Selected Reviews for Duck, Duck, Dinosaur and the Noise at Night
Jen Robinson's Book Page
Duck, Duck, Dinosaur and the Noise at Night is the sequel to Duck, Duck, Dinosaur by Kallie George and Oriol Vidal. Both books feature a family with three siblings: two little ducks, Flap and Feather, and a much bigger dinosaur, Spike.
In this installment, Mama Duck tells the siblings that it's time for them to "sleep all by themselves in their very own nest." They are initially proud and "only a little scared." Until a big, scary noise wakes them up, that is. They try hiding from the noise, and running away from the noise, and even scaring the noise. But the noise keeps following them. Sleep is impossible until they figure out just what the noise is. My favorite part? At the very end of the book, we see that Mama Duck has been keeping watch all along, leaving it to the kids to solve their own problem. This is a text that calls out for reading aloud.
The noise is rendered in huge block letters, to show how loud it is. There are calls from Spike to "HIDE!" and sound effects when their knees knock and teeth chatter. There is some repetition to the text which my six-year-old eventually had me skip over, but which I think will work well for preschoolers. Like this: "They shared a story. They shared a snuggle. They sang a song. They counted the stars. Then, at least, they fell asleep." This bedtime ritual repeats throughout the story. Vidal's digitally created illustrations are eye-catching and slightly stylized (particularly the backgrounds). He captures the coziness of the snuggling, and the utter exhaustion of the siblings as their night keeps being interrupted. The round eyes of all three after each scare made me laugh, and the fond smile of Mama Duck at the end made me smile, too. The source of the noise will be readily apparent to adult readers, but I don't think that kids will catch on.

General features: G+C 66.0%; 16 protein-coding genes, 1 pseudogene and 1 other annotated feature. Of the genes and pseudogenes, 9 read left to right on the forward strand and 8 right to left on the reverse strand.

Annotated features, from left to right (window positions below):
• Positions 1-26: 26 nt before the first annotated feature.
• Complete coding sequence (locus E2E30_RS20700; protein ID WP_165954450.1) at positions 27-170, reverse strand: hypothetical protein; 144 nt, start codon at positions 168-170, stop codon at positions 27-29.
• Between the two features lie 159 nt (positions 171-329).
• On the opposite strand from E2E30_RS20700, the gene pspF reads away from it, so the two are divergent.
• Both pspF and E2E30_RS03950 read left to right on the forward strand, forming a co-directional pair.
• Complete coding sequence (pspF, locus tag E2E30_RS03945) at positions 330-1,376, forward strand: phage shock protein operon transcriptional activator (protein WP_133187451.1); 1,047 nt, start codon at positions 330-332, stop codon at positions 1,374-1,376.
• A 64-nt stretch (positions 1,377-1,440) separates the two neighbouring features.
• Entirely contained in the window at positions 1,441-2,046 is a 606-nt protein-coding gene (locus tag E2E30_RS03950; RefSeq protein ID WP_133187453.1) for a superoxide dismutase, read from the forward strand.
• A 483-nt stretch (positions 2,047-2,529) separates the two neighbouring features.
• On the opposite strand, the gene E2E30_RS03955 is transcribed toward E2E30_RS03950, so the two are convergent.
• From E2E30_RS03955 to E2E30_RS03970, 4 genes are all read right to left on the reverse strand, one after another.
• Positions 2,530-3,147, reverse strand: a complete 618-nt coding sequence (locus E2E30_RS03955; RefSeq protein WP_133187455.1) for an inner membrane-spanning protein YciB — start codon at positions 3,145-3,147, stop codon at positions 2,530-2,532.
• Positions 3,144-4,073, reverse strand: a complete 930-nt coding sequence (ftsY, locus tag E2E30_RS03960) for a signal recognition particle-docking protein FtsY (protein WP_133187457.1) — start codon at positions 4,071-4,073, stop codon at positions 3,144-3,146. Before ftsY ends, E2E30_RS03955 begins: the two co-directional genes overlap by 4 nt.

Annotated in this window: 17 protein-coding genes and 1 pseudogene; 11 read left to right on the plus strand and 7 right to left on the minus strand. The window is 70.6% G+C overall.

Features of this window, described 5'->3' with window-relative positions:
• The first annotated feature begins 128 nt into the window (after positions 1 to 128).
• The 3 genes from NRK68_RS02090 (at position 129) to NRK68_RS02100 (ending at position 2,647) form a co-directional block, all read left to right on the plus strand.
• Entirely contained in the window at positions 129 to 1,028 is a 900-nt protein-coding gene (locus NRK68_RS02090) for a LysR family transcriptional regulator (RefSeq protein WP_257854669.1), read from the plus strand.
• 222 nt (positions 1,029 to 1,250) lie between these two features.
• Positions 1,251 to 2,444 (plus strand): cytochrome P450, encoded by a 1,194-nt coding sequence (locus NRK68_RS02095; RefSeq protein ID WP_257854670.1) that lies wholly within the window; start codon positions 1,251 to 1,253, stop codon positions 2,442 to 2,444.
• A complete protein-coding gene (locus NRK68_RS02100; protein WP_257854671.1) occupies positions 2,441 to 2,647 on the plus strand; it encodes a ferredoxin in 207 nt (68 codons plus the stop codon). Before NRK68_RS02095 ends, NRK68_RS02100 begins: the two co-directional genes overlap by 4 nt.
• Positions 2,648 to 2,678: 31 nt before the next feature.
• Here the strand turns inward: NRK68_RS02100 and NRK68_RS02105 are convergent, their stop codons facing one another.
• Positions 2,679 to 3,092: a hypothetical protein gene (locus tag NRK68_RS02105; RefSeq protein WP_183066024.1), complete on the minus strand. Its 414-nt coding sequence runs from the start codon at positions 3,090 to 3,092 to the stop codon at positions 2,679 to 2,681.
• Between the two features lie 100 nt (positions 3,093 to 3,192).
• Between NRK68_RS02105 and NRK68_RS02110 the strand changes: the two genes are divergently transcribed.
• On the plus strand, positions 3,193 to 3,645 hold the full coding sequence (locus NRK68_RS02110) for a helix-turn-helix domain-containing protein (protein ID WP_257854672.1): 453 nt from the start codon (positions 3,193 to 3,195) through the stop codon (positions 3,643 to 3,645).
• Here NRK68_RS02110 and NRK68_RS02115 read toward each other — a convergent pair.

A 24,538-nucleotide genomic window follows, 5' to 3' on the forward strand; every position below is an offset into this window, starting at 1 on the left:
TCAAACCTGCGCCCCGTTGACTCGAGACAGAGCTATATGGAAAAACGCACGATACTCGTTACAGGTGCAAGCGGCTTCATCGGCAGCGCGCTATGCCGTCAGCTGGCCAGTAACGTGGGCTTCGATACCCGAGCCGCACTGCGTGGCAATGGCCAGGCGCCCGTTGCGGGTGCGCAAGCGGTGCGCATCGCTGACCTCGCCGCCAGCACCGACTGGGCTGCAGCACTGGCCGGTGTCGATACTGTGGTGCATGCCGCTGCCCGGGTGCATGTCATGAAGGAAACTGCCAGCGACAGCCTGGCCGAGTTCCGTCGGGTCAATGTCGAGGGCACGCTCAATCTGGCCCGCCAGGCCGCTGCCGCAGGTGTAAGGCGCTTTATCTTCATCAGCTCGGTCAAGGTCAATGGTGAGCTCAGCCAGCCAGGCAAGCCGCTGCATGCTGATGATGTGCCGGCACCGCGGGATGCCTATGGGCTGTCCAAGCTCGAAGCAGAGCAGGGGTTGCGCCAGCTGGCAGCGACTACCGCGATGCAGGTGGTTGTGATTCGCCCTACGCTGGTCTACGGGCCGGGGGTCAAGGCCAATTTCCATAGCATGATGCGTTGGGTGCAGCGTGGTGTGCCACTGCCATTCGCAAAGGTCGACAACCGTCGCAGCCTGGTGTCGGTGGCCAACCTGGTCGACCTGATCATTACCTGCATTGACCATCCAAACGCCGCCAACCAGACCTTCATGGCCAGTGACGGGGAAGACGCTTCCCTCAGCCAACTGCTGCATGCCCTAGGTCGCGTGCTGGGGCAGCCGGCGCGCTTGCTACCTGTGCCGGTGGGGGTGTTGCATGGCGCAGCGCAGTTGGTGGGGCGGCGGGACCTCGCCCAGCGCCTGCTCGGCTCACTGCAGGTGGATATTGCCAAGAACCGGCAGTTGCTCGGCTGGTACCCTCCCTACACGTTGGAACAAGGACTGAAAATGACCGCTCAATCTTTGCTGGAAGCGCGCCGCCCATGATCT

Duck, Duck, Dinosaur and the Noise at Night is a book that has an age-appropriate hint of scary for preschoolers, but ultimately will leave young listeners with a warm, safe feeling. It is fun to read aloud, and kids will enjoy poring over the illustrations. Fans of the first book will certainly want to take a look at this one, and librarians will find it well worth a look for preschool storytime.